De-ionization employs acidic and basic resins (usually in a mixed bed) to eradicate ions from water. Cations (sodium, calcium) and anions (chloride, sulfate) from the water are tightly bound to the resins, which release H+ and OH- in exchange into the water. Do not confuse DI (mixed-bed H+/OH- resin) with water-softening (Na+ resin). While both process operate under the same principle—ion exchange—the latter merely replaces calcium and magnesium (water hardness) with sodium. DI can remove all dissolved minerals (including silicate), organic ions, as well as ionized gas (CO2, radon). It is the best method for removing dissolved minerals and thus tailored-made for record cleaning. It cannot, however, remove uncharged organics or biological contaminants, which are critical in drinking water but not in record-cleaning water. Filtration and micro-filtration must be used to remove solid particulates and colloids from DI water.

Commercial and laboratory DI units amazingly remove 99.9% of dissolved minerals from water in one pass. As dissolved CO2 and organic ions are also removed, de-ionized water routinely exceeds 1 Mcm in resistivity (better than single-distilled water). When reverse-osmosis water is used to feed a DI unit and other “polishing” units (activated- carbon filtration and micro-filtration), the final water reaches an extremely high purity (resistivity ~ 18.2 Mcm) and is essentially free of all contaminants.

Effectiveness of De-ionization

Biological contaminants (viruses, bacteria, pyrogens, cysts): Poor
Dissolved gases (CO2, chlorine, radon): Good
Soluble organics (charged ions only): Good
Particulates (sand, dust, colloids): Poor
Soluble minerals (salts, hardness, iron, heavy metals): Outstanding

3) Reverse-Osmosis (RO) or Ultrafiltration

Reverse osmosis, also called ultra-filtration, is a process that removes impurities by pressurizing water through a semi-permeable membrane (cellulose acetate or polyamide resins). Microscopic pores in the membrane allow water to pass through but retain most impurities, including very small ions. Suspended solid particulates are also retained by the membrane because of their large sizes. RO is capable of removing over 99% of viruses, bacteria and pyrogens. Typically, about 90% of charged particles (mineral and organic) are rejected by RO in a single pass and up to 98% in a double pass; this rejection is based on ionic size as well as ionic charge density. RO water is often also called de-ionized water creating much confusion for the chemically-challenged consumers. Organics and gases without charges are not effectively removed by RO.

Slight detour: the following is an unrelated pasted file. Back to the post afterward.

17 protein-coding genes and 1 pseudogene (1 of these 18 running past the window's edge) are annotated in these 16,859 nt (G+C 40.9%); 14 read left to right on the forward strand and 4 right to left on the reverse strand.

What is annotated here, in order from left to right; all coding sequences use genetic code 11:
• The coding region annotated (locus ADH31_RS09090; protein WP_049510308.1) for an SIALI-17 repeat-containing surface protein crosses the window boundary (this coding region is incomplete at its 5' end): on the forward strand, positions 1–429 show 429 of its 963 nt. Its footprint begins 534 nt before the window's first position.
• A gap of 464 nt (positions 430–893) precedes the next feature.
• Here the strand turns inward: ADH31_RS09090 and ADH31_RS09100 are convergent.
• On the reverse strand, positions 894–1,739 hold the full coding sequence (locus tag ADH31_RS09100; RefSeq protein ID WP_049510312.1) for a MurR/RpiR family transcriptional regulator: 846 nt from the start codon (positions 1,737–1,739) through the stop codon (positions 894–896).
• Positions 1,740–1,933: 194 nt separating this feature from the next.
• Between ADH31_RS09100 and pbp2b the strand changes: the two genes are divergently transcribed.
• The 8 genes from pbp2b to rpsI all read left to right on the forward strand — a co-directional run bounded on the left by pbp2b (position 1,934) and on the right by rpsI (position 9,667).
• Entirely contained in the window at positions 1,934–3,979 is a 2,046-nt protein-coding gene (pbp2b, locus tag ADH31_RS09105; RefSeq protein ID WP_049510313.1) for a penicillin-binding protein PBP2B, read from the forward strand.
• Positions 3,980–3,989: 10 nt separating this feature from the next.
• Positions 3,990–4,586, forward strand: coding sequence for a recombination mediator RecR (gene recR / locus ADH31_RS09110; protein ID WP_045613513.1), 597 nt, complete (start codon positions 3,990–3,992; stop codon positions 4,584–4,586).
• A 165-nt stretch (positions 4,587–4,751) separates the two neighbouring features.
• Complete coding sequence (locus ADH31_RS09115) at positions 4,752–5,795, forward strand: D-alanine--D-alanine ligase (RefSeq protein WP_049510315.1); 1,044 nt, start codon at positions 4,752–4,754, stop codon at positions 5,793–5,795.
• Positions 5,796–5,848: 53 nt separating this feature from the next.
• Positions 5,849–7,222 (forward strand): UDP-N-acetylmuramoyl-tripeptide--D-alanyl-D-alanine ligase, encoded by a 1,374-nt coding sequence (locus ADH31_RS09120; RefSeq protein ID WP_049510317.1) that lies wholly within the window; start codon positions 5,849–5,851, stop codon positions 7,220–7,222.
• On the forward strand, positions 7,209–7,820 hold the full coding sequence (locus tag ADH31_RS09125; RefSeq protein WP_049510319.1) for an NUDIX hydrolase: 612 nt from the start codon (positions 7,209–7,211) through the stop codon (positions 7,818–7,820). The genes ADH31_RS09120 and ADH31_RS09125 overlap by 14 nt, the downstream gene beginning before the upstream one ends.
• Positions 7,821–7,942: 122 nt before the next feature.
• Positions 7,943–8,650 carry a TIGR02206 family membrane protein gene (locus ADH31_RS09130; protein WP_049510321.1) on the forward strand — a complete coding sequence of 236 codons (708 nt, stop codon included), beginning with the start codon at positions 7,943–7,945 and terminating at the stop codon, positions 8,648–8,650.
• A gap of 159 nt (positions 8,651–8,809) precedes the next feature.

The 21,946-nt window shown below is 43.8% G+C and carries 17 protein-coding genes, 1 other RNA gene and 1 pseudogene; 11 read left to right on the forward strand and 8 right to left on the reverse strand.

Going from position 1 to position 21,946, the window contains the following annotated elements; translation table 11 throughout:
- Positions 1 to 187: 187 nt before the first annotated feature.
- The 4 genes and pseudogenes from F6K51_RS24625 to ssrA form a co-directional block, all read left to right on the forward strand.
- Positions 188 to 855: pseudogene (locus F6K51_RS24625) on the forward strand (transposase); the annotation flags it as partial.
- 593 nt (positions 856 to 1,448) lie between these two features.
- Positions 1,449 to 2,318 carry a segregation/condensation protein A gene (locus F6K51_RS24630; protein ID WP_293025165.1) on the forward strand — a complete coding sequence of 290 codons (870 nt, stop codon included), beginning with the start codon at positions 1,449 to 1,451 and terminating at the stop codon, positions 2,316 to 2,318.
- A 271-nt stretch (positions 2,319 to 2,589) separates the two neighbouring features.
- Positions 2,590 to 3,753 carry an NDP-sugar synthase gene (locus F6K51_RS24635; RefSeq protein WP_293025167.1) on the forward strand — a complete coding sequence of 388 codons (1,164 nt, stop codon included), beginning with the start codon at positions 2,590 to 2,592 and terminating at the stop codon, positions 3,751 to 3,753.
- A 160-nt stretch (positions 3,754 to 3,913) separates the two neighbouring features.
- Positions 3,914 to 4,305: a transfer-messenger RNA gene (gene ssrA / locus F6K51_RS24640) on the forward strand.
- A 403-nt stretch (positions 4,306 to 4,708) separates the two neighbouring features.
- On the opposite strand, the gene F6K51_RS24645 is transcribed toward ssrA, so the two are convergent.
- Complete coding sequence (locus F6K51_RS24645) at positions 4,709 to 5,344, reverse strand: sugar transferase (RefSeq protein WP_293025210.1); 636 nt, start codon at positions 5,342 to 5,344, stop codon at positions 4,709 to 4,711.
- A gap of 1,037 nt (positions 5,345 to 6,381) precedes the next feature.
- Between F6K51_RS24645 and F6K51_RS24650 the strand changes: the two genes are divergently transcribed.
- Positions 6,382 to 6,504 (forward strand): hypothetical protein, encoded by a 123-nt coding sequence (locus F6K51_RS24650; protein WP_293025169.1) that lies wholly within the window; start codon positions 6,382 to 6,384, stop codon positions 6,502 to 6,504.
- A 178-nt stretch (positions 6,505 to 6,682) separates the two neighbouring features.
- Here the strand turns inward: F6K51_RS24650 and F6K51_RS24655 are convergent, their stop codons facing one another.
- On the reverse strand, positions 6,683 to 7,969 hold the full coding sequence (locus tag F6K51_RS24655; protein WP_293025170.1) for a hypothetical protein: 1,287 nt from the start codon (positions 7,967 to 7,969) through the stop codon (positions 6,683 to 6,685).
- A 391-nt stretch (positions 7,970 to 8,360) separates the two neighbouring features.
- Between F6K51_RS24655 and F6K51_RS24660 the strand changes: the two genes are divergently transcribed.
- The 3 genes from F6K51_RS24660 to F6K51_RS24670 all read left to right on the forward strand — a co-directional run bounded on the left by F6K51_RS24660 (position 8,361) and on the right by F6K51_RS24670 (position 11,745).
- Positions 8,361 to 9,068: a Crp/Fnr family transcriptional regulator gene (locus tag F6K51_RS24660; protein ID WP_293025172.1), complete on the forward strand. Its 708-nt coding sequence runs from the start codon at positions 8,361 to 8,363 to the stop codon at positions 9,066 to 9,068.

Though RO does not reduce the impurities to the lowest level—at least not in one pass— this purification process is nearly as broad as distillation and far more energy-efficient. It can also handle larger throughput with less frequent regeneration than ion-exchange resins. RO unit is best used to pre-treat water that feeds DI or distillation; this arrangement dramatically enhances the ultimate water quality while increasing both the capacity and life of the purification system. An AC filter is often used upstream of an RO unit to extend its life by catching TOC that can rapidly clog an RO membrane.

Effectiveness of Reverse-Osmosis Filtration

Biological contaminants (viruses, bacteria, pyrogens, cysts): Very Good
Dissolved gases (chlorine only): Poor
Soluble organics (charged ions only): Good
Particulates (sand, dust, colloids): Outstanding
Soluble minerals (salts, hardness, iron, heavy metals): Very Good

4) Activated-Carbon Filtration (ACF)

Activated-carbon (AC) filtration is designed for the sole purpose of removing TOC from water. Highly porous carbon with huge surface area is produced by heating peanut shells or charcoal at extremely high temperatures in the absence of air. Activated carbon provides an abundance of sites for physical adsorption of organic contaminants.
ACF does only one thing but it does it very well: it removes from water all organic compounds (herbicide, pesticides, industrial solvents, chlorination byproducts, etc.). Large organic molecules are strongly held by multiple sites. Small organic molecules that fit within small AC pores are also detained. ACF removes excess chlorine but does not effectively remove viruses, bacteria, charged ions (sodium, calcium, nitrate, fluoride) or heavy metals (lead, mercury) except when a very specific type of AC filter is used.

Effectiveness of Activated-Carbon Filtration

Biological contaminants (viruses, bacteria, pyrogens, cysts): Poor
Dissolved gases (chlorine): Good
Dissolved organics (pesticides, industrial solvents): Outstanding
Particulates (sand, dust, colloids): Poor
Soluble minerals (salts, hardness, iron, heavy metals): Poor

5) Water Purification System: Multiple Methods for Ultimate Purity